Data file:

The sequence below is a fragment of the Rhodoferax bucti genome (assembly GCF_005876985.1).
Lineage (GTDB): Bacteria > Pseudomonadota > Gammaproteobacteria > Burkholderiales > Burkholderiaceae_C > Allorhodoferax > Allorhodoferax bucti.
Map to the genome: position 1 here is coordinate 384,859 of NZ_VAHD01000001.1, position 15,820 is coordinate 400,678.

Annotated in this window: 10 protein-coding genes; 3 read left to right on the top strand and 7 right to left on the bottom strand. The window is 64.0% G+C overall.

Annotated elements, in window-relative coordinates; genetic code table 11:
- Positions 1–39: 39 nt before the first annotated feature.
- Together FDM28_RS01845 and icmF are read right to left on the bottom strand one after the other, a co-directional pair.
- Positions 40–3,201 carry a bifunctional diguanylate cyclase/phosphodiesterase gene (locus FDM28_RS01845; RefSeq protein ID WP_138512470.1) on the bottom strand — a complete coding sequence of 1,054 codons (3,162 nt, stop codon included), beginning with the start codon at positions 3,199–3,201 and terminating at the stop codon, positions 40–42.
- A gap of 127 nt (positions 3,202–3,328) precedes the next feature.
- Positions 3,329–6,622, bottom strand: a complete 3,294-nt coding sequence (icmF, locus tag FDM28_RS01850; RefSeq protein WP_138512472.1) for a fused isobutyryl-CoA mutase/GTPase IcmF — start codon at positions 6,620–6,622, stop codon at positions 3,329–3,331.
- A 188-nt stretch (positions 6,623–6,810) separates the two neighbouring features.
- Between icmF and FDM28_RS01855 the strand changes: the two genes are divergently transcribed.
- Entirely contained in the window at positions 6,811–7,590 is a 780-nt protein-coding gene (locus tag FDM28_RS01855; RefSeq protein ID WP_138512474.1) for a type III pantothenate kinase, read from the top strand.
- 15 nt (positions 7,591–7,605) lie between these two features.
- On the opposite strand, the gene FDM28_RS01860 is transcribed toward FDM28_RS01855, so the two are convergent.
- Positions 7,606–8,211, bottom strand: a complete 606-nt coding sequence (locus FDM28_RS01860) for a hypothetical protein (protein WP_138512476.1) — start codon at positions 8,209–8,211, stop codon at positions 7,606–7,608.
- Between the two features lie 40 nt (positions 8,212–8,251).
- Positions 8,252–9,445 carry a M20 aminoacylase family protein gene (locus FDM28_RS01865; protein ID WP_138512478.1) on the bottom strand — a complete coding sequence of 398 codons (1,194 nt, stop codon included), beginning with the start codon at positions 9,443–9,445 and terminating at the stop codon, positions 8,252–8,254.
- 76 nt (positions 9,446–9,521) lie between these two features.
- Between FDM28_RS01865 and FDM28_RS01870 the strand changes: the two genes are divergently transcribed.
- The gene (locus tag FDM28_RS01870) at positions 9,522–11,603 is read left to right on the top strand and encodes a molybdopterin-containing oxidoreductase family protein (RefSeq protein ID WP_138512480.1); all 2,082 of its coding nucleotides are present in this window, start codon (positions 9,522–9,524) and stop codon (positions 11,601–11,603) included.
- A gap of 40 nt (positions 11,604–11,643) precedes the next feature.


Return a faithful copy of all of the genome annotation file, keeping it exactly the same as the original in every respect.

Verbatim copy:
The sequence below is a fragment of the Rhodoferax bucti genome (assembly GCF_005876985.1).
Lineage (GTDB): Bacteria > Pseudomonadota > Gammaproteobacteria > Burkholderiales > Burkholderiaceae_C > Allorhodoferax > Allorhodoferax bucti.
Map to the genome: position 1 here is coordinate 384,859 of NZ_VAHD01000001.1, position 15,820 is coordinate 400,678.

Annotated in this window: 10 protein-coding genes; 3 read left to right on the top strand and 7 right to left on the bottom strand. The window is 64.0% G+C overall.

Annotated elements, in window-relative coordinates; genetic code table 11:
- Positions 1–39: 39 nt before the first annotated feature.
- Together FDM28_RS01845 and icmF are read right to left on the bottom strand one after the other, a co-directional pair.
- Positions 40–3,201 carry a bifunctional diguanylate cyclase/phosphodiesterase gene (locus FDM28_RS01845; RefSeq protein ID WP_138512470.1) on the bottom strand — a complete coding sequence of 1,054 codons (3,162 nt, stop codon included), beginning with the start codon at positions 3,199–3,201 and terminating at the stop codon, positions 40–42.
- A gap of 127 nt (positions 3,202–3,328) precedes the next feature.
- Positions 3,329–6,622, bottom strand: a complete 3,294-nt coding sequence (icmF, locus tag FDM28_RS01850; RefSeq protein WP_138512472.1) for a fused isobutyryl-CoA mutase/GTPase IcmF — start codon at positions 6,620–6,622, stop codon at positions 3,329–3,331.
- A 188-nt stretch (positions 6,623–6,810) separates the two neighbouring features.
- Between icmF and FDM28_RS01855 the strand changes: the two genes are divergently transcribed.
- Entirely contained in the window at positions 6,811–7,590 is a 780-nt protein-coding gene (locus tag FDM28_RS01855; RefSeq protein ID WP_138512474.1) for a type III pantothenate kinase, read from the top strand.
- 15 nt (positions 7,591–7,605) lie between these two features.
- On the opposite strand, the gene FDM28_RS01860 is transcribed toward FDM28_RS01855, so the two are convergent.
- Positions 7,606–8,211, bottom strand: a complete 606-nt coding sequence (locus FDM28_RS01860) for a hypothetical protein (protein WP_138512476.1) — start codon at positions 8,209–8,211, stop codon at positions 7,606–7,608.
- Between the two features lie 40 nt (positions 8,212–8,251).
- Positions 8,252–9,445 carry a M20 aminoacylase family protein gene (locus FDM28_RS01865; protein ID WP_138512478.1) on the bottom strand — a complete coding sequence of 398 codons (1,194 nt, stop codon included), beginning with the start codon at positions 9,443–9,445 and terminating at the stop codon, positions 8,252–8,254.
- 76 nt (positions 9,446–9,521) lie between these two features.
- Between FDM28_RS01865 and FDM28_RS01870 the strand changes: the two genes are divergently transcribed.
- The gene (locus tag FDM28_RS01870) at positions 9,522–11,603 is read left to right on the top strand and encodes a molybdopterin-containing oxidoreductase family protein (RefSeq protein ID WP_138512480.1); all 2,082 of its coding nucleotides are present in this window, start codon (positions 9,522–9,524) and stop codon (positions 11,601–11,603) included.
- A gap of 40 nt (positions 11,604–11,643) precedes the next feature.